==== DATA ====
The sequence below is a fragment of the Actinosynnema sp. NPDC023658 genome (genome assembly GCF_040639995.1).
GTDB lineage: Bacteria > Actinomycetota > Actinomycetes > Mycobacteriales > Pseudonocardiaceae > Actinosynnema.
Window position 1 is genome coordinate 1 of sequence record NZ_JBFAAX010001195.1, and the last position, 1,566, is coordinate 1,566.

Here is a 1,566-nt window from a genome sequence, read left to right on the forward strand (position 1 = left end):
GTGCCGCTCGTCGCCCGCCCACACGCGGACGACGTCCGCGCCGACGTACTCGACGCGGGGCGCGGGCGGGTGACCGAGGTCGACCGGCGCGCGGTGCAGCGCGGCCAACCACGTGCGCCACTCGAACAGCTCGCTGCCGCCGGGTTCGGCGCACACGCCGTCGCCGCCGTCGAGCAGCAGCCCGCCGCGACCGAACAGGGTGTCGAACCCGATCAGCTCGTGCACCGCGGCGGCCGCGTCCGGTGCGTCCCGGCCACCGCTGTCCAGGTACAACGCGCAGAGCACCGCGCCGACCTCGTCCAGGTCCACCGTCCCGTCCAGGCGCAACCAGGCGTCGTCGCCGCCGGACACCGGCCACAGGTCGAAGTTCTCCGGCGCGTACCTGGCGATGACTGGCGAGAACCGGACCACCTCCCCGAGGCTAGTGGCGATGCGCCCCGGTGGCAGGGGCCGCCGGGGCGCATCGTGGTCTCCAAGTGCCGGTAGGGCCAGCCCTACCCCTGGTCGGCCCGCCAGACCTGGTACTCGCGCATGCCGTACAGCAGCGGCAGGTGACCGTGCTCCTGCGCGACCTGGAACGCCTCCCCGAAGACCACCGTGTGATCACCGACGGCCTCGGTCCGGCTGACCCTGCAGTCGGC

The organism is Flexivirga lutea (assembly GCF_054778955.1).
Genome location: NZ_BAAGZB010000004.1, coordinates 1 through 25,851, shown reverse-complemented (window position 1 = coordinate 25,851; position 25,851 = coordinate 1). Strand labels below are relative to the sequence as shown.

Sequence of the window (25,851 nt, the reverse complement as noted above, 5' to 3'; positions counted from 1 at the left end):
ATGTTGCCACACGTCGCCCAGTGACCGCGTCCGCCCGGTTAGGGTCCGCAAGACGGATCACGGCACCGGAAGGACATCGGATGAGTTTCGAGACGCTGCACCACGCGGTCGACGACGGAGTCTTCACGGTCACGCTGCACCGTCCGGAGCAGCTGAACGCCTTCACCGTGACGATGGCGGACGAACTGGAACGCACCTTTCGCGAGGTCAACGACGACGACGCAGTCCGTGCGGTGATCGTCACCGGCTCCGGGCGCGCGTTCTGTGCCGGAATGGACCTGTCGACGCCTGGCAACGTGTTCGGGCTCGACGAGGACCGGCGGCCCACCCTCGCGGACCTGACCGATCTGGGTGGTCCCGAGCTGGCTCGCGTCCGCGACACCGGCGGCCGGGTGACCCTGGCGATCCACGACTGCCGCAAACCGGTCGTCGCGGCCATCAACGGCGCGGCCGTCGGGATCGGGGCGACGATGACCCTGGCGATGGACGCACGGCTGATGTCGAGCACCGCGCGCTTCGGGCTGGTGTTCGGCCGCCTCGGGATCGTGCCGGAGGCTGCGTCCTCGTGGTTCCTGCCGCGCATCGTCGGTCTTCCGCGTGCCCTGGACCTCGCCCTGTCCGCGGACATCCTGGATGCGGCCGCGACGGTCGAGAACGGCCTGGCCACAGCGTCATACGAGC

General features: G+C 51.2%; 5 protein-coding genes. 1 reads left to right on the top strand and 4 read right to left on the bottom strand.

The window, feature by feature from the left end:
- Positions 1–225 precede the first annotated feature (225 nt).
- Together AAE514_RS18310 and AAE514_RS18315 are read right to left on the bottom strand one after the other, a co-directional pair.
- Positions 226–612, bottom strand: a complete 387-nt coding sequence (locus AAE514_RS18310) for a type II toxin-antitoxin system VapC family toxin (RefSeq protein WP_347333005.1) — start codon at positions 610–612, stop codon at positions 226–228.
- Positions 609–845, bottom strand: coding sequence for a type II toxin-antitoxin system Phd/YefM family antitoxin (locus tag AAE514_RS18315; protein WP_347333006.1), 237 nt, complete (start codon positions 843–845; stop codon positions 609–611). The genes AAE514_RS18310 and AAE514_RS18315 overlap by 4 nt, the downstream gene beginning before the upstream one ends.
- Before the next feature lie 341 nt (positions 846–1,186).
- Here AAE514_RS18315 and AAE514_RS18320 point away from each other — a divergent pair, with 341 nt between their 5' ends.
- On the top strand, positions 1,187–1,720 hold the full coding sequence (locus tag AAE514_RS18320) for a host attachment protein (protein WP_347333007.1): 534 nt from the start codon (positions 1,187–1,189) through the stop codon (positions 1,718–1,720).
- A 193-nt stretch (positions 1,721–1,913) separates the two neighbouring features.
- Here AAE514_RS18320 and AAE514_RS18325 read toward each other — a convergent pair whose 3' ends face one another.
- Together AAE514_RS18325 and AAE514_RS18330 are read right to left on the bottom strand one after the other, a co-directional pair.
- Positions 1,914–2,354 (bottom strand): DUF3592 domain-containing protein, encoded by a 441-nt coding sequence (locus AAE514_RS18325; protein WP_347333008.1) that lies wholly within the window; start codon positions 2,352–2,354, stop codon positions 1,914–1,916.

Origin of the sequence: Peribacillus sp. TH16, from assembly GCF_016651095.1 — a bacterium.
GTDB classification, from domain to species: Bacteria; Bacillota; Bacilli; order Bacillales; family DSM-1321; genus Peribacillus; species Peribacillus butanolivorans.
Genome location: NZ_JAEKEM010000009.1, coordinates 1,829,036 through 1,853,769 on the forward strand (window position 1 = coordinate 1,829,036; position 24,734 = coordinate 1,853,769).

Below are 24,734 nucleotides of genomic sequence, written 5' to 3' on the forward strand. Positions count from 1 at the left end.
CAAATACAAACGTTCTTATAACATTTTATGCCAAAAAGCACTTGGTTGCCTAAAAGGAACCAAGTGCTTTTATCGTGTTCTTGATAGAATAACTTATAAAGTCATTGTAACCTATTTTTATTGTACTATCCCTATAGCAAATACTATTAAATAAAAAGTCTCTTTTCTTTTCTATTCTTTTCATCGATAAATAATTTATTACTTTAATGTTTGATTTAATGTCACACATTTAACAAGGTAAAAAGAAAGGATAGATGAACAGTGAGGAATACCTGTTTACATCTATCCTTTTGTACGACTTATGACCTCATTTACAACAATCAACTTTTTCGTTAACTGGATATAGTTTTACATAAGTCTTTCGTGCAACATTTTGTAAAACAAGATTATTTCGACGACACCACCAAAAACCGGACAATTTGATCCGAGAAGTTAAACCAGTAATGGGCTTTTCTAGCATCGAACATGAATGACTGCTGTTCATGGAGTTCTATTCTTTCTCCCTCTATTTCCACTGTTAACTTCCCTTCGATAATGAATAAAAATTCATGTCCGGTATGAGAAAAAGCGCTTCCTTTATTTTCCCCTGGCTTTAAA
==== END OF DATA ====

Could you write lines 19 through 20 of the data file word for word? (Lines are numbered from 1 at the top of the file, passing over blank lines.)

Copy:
- A 193-nt stretch (positions 1,721–1,913) separates the two neighbouring features.
- Here AAE514_RS18320 and AAE514_RS18325 read toward each other — a convergent pair whose 3' ends face one another.